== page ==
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 TRANSITIONS TO ALTERNATIVE TRANSPORTATION TECHNOLOGIES—A FOCUS ON HyDROGEN tions in the transportation sector can be effected only by to flash floods and severe erosion, are very likely (greater improved fuel economy and/or replacement of current fuels than 90 percent). with lower-carbon or zero-carbon fuels. Hydrogen contains The committee has not assessed climate change risks no carbon at all, but the production processes currently avail- but concludes that if immediate action is required to reduce able emit CO2—either from natural gas and other fossil fuels CO2 emissions, the transportation sector could provide a used to manufacture hydrogen or from fossil fuels that gen- significant share of the reductions. The hydrogen technolo- erate the electricity used to make hydrogen via electrolysis. gies discussed in this report are particularly promising for Even including these production-derived carbon emissions, large-scale reductions over the longer term. however, hydrogen fuel cell vehicles can reduce the well-to- wheels carbon given off by light-duty vehicles because of the moTiVaTiNG The PriVaTe secTor To make greater efficiency of the fuel cell. The eNerGY TraNsiTioN Nevertheless, achieving deep reductions in emissions from hydrogen production will require development and use The problems that arise from the security-environment- of processes that can capture and sequester the CO2 gener- economy trilemma become manifest to the public chiefly as ated in hydrogen manufacture, as well as greater use of low- motor fuel prices, trade imbalances, defense expenditures, carbon or zero-carbon energy sources for electricity genera- and inflationary pressures and less visibly but more conse- tion. Biofuels, especially if produced renewably, also would quentially, threats such as worldwide economic instability, reduce carbon emissions relative to conventional fuels. foreign policy challenges, and eventually global climate Although long-term in consequence, the threat of global change. For the past 35 years, proposed solutions have tended warming is of immediate concern, because moderate actions to emphasize one or, at most, two of these, with neglect of taken now could preclude the need for drastic actions taken the others. Energy policy has suffered from such selective later. According to the world’s clearinghouse for peer- inattention because the way in which one part of the problem reviewed climate science, the Intergovernmental Panel on is addressed strongly influences the other parts. Genuine Climate Change (IPCC), “The global atmospheric concen- progress requires a portfolio solution and a substantial com- tration of carbon dioxide has increased from a pre-industrial mitment that remains durable over the 40 or so years needed value of about 280 parts per million (ppm) to 379 ppm in for a transition. Such a solution is unlikely to arise from any 2005. The atmospheric concentration of carbon dioxide [and linear summation of the solutions for each component. methane] in 2005 exceeds by far the natural range over the In addition, near-term solutions should be considered in last 650,000 years (180 to 300 ppm) as determined from ice the context of long-term policy goals. For example, a more cores” (IPCC, 2007, p. 2). rapid transition might be achieved with use of technologies In 2005, a National Research Council (NRC) report that would not fit well in a mature, post-transition energy focused on these conclusions, stating that “in the judgment economy—for example, the venting of CO2 from distributed of most climate scientists, Earth’s warming in recent decades production of hydrogen from natural gas and perhaps even has been caused primarily by human activities that have from some large-scale production might be tolerated to speed increased the amount of greenhouse gases in the atmosphere” a transition, provided that some means of eventual carbon (NRC, 2005, p. 2). Although the debate over the science of capture and sequestration could reasonably be ensured. Nev- historical climatic changes has been largely resolved and ertheless, the sum of such short-term solutions is unlikely to there is agreement about the potential influence of continued lead to the most efficient or desirable long-term solution. greenhouse gas emissions on climate, the 2005 NRC report The committee believes that energy policy can no lon- notes that “there is still legitimate debate regarding how ger afford the luxury of short-term thinking or of selective large, how fast, and where these effects will be” (p. 2). inattention. Most recently, in 2007, the IPCC wrote that “[w]arming In a free society, the government cannot command an of the climate system is unequivocal, as is now evident from energy transition into being, and so must engage the private observations of increases in global average air and ocean sector. Indeed, government investment in the energy transi- temperatures, widespread melting of snow and ice, and rising tion will ultimately prove small in comparison with that from global average sea level” (IPCC, 2007, p. 5). The warming private sources—individuals, entrepreneurs, investors, and has been especially acute since 1995. According to the IPCC, businesses. For these reasons, the committee was asked to “eleven of the last twelve years (1995-2006) rank among the include private resource commitments in its estimates. 12 warmest years in the instrumental record of global surface To effectively marshal private resources, energy policy temperature (since 1850)” (p. 5). must create the appropriate framework of regulation and With regard to the consequences of the greenhouse gas incentive, augmented with meaningful investments in the buildup, the 2007 IPCC report noted that climate change risks research, development, and demonstration (RD&D) with are likely (greater than 66 percent) to include droughts, sea greatest leverage for the transition. With a wise and effective level rise, and increased tropical cyclone activity. Increased framework in place, private resources will flow to large and heat waves and heavy precipitation events, which can lead durable opportunities thus created.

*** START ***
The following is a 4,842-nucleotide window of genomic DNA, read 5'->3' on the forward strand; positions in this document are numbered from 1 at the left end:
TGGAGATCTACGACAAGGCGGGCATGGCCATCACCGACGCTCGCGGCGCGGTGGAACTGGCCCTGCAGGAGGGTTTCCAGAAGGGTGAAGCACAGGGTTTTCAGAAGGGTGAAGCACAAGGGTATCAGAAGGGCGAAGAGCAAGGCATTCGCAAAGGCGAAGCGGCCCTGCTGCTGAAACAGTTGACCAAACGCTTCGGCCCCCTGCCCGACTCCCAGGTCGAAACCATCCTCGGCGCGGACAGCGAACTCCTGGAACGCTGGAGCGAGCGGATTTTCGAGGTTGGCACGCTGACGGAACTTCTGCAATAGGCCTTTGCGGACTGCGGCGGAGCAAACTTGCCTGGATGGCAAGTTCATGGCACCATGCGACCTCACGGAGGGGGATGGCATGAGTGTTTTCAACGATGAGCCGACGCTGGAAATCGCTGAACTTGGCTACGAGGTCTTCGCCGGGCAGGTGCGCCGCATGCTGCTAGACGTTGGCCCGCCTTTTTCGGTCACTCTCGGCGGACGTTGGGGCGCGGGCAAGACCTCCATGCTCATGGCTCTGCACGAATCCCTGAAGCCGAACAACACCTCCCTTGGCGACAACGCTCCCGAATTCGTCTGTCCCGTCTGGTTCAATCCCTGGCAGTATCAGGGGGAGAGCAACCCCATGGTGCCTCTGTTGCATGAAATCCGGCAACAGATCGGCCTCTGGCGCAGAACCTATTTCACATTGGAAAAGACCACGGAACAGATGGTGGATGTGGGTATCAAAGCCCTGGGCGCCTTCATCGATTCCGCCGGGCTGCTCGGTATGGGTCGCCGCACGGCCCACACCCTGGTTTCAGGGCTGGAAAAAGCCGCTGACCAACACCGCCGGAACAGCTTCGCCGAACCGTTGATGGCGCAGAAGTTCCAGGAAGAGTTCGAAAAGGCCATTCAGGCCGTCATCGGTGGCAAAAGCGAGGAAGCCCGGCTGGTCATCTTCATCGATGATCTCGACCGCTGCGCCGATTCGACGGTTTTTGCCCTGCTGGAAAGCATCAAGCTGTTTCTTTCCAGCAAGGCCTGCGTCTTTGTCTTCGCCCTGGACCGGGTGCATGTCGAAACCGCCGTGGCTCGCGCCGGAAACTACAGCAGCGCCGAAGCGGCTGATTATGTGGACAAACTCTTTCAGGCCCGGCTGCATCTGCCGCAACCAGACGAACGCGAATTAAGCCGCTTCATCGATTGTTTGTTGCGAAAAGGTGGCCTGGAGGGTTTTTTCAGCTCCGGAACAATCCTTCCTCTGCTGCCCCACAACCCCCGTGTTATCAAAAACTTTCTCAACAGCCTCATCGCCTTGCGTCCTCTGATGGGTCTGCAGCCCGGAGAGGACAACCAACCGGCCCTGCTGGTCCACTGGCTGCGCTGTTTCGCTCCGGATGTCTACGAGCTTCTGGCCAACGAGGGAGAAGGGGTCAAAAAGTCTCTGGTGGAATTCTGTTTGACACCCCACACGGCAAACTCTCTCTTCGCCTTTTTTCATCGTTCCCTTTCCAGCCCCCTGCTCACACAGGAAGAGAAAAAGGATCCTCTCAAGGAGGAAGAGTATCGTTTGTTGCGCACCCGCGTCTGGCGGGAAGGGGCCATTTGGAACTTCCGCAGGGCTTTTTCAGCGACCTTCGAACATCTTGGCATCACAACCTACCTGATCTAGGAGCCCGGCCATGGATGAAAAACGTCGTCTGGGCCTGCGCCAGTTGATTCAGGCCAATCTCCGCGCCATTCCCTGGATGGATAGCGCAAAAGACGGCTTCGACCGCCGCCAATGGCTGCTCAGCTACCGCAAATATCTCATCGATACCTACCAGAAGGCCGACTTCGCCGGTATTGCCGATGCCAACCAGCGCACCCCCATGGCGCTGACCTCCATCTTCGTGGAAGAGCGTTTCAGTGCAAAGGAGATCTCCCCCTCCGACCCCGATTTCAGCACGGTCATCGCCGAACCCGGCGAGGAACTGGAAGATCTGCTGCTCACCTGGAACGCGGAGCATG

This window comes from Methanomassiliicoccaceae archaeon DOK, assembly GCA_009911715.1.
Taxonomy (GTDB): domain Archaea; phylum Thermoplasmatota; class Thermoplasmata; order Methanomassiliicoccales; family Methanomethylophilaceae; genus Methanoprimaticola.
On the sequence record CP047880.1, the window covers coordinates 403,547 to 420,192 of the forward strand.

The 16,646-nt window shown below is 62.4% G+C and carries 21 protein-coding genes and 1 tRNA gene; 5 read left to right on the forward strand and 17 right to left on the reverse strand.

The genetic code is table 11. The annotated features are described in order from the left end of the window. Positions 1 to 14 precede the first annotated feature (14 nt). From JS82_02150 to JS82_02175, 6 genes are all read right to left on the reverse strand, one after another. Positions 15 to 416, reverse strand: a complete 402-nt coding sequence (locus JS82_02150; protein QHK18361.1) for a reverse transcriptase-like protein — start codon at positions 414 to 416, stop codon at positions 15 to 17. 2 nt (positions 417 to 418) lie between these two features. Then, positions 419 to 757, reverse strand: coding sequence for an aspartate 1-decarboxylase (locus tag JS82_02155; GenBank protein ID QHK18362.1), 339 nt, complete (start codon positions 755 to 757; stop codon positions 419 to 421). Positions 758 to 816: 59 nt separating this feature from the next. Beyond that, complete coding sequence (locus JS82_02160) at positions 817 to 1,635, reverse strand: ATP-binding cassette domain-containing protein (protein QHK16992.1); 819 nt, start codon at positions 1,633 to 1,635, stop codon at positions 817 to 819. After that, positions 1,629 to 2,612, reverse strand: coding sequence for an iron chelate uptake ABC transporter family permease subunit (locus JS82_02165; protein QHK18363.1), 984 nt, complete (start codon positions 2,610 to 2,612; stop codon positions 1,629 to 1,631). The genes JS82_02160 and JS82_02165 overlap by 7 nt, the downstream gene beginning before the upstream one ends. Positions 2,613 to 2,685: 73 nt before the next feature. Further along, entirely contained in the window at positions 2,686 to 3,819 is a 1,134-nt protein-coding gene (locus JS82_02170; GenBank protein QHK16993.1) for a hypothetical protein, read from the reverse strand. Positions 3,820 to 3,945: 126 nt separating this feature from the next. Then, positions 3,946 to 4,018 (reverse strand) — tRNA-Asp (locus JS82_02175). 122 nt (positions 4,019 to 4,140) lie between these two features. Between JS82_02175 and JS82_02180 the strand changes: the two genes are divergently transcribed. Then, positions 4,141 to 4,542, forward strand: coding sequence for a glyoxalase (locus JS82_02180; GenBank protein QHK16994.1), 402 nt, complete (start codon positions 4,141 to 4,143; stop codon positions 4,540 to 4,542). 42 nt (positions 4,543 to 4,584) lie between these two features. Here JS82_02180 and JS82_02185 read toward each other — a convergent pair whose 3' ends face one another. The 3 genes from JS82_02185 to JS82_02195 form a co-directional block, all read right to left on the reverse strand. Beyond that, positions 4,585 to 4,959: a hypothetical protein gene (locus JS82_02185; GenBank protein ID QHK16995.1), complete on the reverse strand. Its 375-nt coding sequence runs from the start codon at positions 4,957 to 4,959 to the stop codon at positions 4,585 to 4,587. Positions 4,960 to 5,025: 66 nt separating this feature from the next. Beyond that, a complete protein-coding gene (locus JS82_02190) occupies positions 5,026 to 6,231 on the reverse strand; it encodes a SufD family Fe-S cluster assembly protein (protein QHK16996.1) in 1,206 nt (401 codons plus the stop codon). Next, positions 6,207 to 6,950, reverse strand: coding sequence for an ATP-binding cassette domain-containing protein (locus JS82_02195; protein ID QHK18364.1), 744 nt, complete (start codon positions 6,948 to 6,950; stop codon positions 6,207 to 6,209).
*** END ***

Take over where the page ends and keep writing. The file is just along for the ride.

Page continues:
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 TOWARD A SUBSTANTIAL AND DURABLE COMMITMENT: THE CONTEXT OF THE STUDy • Energy policy must offer greater certainty and pre- The history of large-scale transformations in other industries can illuminate the relative advantage of each in dictability than at present, if private markets are to marshal accelerating the energy transition. In general, two distinct the resources to accelerate the transition. Entrepreneurs, kinds of economic activity operate in parallel to set the innovators, and larger industries can manage uncertainties pace and direction of change. The first is a process of evo- in technology and markets. They do not, however, respond lutionary change in which improvements in technologies as effectively to political uncertainty. • Policies should send consistent messages to innovators and infrastructure now in place or emerging in the market- place dominate progress. The cumulative effect of these and investors, not only within the United States, but insofar incremental improvements can be striking—examples as possible internationally. • Policies must be substantial. Half-measures produce include the development of faster microprocessors by Intel or higher-resolution medical scanning devices by General half-results. • Policies must have integrity. Earmarked funding, for Electric. Within the energy-fuels sector, the auto industry has improved the fuel efficiency of motor vehicles between 1 and example, dilutes the resources available for essential research 2 percent each year for several decades. However, since the and demonstration; similarly, special exemptions for favored early 1980s, automakers have also responded to consumer industries or protected groups erode the public sense that the demand by using these efficiency gains to increase vehicle pain and the gain are fairly shared. weight and performance, rather than improve fuel economy.6 Similar improvements can be shown in the efficiency of The committee has condensed these principles into two electric generation and conventional oil production. In gen- core concepts—policies should be substantial and they eral—though not exclusively—market incumbents enjoy an should be durable. “Substantial” means that incentives are advantage in evolutionary technological change. Such evo- large enough to make a difference in marketplace decisions, lutionary improvements provide immediate progress toward and “durable” means that policy incentives remain in place the policy goals, but also compete with the revolutionary long enough for innovators to respond—which might require technologies. a planned phaseout to ensure sustainability. In contrast, revolutionary technologies, when successful, Contrasting cases of incentives for wind energy produc- redefine the marketplace and the competitive environment. tion and for solar photovoltaic technologies are used to Progress comes through discontinuous change and offers illustrate these principles. These cases compare and contrast far-reaching solutions as distinct from incremental improve- policy initiatives in two countries: (1) the consistent and ments. Historic examples include mechanical refrigeration, long-term feed-in tariff program for solar energy in Ger- solid-state electronics, and the telephone. The HFCV and many; and (2) the long-term, but intermittently authorized, the electric vehicle have the possibility to radically trans- production tax credit for installation of wind energy capacity form the worldwide motor vehicle industry, its attendant in the United States. Both of these programs were intended fuel infrastructure, and the electric utility industry. In gen- to promote the installation of renewable energy capacity, eral—and with many important exceptions—new ventures and both sought to build a viable long-term industry in their enjoy a competitive advantage in initiating radical technol- respective countries. ogy change because they have no incumbent technologies The committee has not examined the merits of the goals to defend. that either policy sought to achieve and makes no recommen- Policy can accelerate both radical and incremental change, dations regarding their adoption. Rather, it uses these cases but distinct instruments are needed for each. This implies that to illustrate the principles of substantial and durable energy a portfolio approach will accelerate the energy transition policy and how these can become important in achieving the most effectively. At any point in time, a well-founded energy public purpose. policy would support a portfolio of improving, emerging, and potentially revolutionary technologies, and it would The Feed-in Tariff experience in Germany influence both established companies and entrepreneurial ventures. On April 1, 2000, the German government introduced the Renewable Energy Resources Act—known in Europe as the EEG—to provide substantial incentives for the installation PriNciPles For eFFecTiVe TraNsiTioN PolicY of renewable resources connected to the electricity grid. Several general desirable characteristics will influence After consideration of a wide variety of potential incentives, the success of any policies aimed at achieving the maximum including a renewable portfolio standard (RPS), the German practicable market share of vehicles fueled by hydrogen, the parliament devised an incentive program referred to around desideratum the committee was asked to estimate. The com- the world today as the feed-in tariff. mittee has used these principles throughout its report: The EEG provided incentives to install alternative renew- able options from biomass to wind energy, but by far the most aggressive incentive was granted to installation of photovol- 6See Figure 4.1 (Chapter 4).